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Dish Seen as Favored T-Mobile Suitor After Sprint Pulls Out

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Dish Chairman Charlie Ergen
In May, Dish Network Corp. Chairman Charlie Ergen said instead of bidding against Sprint for T-Mobile, he’d prefer to wait and be ready to pounce if the deal failed. Photographer: Jonathan Alcorn/Bloomberg

Aug. 12 (Bloomberg) -- Dish Network Corp.’s $26 billion worth of airwaves and national pay-TV service, if combined with T-Mobile US Inc., would create a formidable fourth player in the U.S. wireless market, said analysts at Moody’s Investors Service and Macquarie Group Ltd.

Sprint Corp.’s decision last week to shelve its plans to combine with T-Mobile has thrust Dish from a sideline observer to a potential participant in the industry’s wave of mergers. Dish, the second-largest U.S. satellite-TV carrier, has used acquisitions to assemble its own collection of airwave licenses, which could be used to start a wireless network or to help a current mobile-phone provider gain more capacity.

Combining with Dish could help T-Mobile get stronger in a market where Verizon Communications Inc. and AT&T Inc. together get more than 2.5 times as much wireless revenue as Sprint and T-Mobile combined. As an industry outsider, Dish wouldn’t reduce the number of competitors in the market, pleasing regulators, and would bring its experience in video distribution as more consumers watch shows on mobile devices.

“The best potential for Dish to expand into the wireless business and develop a long-term solution to provide broadband to its video customers would be a controlling interest in T-Mobile,” Neil Begley, a Moody’s analyst, wrote in a note today.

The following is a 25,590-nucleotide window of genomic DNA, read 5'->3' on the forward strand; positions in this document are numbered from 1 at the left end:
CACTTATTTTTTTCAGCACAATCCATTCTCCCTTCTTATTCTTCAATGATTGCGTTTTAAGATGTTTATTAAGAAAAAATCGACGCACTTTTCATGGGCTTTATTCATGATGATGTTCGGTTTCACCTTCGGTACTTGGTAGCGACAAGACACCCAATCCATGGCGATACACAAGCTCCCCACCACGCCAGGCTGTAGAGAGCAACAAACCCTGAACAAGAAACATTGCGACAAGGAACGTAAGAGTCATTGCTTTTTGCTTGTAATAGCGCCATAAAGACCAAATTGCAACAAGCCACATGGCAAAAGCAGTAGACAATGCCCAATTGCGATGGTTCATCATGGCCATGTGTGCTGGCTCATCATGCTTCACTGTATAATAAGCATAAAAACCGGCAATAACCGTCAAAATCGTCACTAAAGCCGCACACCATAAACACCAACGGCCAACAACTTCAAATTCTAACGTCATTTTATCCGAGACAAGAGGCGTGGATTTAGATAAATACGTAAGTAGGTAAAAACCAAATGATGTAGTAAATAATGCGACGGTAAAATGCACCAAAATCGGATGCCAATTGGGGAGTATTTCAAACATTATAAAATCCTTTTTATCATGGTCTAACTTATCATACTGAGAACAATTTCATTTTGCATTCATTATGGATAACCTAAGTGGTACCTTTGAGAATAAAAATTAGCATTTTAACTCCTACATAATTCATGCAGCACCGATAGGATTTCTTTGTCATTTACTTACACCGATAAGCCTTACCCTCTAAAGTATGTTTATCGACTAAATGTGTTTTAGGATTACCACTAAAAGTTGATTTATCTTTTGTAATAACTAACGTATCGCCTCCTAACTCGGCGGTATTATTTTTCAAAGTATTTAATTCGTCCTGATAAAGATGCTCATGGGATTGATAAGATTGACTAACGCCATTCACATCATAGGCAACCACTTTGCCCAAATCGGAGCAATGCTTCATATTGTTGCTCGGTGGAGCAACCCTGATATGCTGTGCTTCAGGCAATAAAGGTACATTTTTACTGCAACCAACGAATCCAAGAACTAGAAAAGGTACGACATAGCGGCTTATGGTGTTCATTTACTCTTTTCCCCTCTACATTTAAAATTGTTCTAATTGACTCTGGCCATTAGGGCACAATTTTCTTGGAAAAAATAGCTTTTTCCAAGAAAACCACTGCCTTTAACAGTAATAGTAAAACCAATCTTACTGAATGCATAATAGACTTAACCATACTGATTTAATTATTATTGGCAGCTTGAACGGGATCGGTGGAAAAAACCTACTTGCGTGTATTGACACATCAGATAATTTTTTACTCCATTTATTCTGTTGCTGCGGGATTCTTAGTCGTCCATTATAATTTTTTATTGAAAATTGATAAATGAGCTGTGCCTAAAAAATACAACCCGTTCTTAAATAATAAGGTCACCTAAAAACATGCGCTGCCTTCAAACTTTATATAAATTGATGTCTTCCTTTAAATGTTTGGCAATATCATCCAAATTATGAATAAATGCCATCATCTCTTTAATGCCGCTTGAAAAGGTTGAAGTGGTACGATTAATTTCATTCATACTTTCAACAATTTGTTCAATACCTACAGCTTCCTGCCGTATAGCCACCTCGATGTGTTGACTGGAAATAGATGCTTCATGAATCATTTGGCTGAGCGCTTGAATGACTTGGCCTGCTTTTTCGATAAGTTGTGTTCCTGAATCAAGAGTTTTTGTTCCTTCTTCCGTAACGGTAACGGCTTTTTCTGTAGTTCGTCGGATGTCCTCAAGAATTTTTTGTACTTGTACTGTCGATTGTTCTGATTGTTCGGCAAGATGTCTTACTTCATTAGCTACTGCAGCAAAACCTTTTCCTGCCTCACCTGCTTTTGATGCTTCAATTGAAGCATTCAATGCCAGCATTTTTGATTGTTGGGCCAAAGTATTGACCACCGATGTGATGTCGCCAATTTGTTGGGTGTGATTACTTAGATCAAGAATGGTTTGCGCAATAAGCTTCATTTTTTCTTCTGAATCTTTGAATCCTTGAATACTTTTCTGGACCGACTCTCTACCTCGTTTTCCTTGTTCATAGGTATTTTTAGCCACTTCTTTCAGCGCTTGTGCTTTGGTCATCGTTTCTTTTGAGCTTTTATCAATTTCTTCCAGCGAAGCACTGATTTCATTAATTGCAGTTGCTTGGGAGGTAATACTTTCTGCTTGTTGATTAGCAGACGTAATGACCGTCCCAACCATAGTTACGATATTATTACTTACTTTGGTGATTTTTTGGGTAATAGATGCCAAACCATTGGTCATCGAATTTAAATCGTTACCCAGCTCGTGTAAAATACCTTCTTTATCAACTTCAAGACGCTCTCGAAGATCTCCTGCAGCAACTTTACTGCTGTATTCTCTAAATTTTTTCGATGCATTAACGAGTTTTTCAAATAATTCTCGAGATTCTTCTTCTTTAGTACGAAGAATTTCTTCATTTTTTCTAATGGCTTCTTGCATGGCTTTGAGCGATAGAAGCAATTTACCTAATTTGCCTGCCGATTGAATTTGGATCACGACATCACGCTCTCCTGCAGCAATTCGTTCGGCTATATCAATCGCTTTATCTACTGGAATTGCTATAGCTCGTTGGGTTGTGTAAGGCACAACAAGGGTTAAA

Anne Marshall, a T-Mobile spokeswoman, and Bob Toevs, a Dish spokesman, declined to comment.

Ergen’s ‘Optionality’

In May, Dish Chairman Charlie Ergen said instead of bidding against Sprint for T-Mobile, he’d prefer to wait and be ready to pounce if the deal failed. T-Mobile shares have fallen 13 percent since last week, when Sprint owner SoftBank Corp. backed off its plans to combine the company with T-Mobile. Ergen said last week that Sprint’s move increases Dish’s “optionality,” and he was studying what to do next.

“The waiting game paid off,” Amy Yong, an analyst with Macquarie Capital USA Inc., wrote in a note today.

Yong estimated that Dish could pay about $35 a share for T-Mobile in a cash and stock offer. “A Dish/T-Mobile combo would be highly disruptive,” Yong said.

T-Mobile, based in Bellevue, Washington, climbed less than 1 percent to $29.61 at the close in New York. Dish, based in Englewood, Colorado, fell less than 1 percent to $62.53.

One of the challenges to a Dish deal is making an offer that satisfies T-Mobile owner Deutsche Telekom AG.

If Dish were to put together an offer, it would probably be a combination of stock and cash, which is not quite the clean U.S. exit Deutsche Telekom is hoping for, Moody’s Begley said.

“We believe DT wants cash,” he said. Deutsche Telekom representatives didn’t immediately respond to calls seeking a comment.

To contact the reporter on this story: Scott Moritz in New York at

To contact the editors responsible for this story: Sarah Rabil at Crayton Harrison, John Lear

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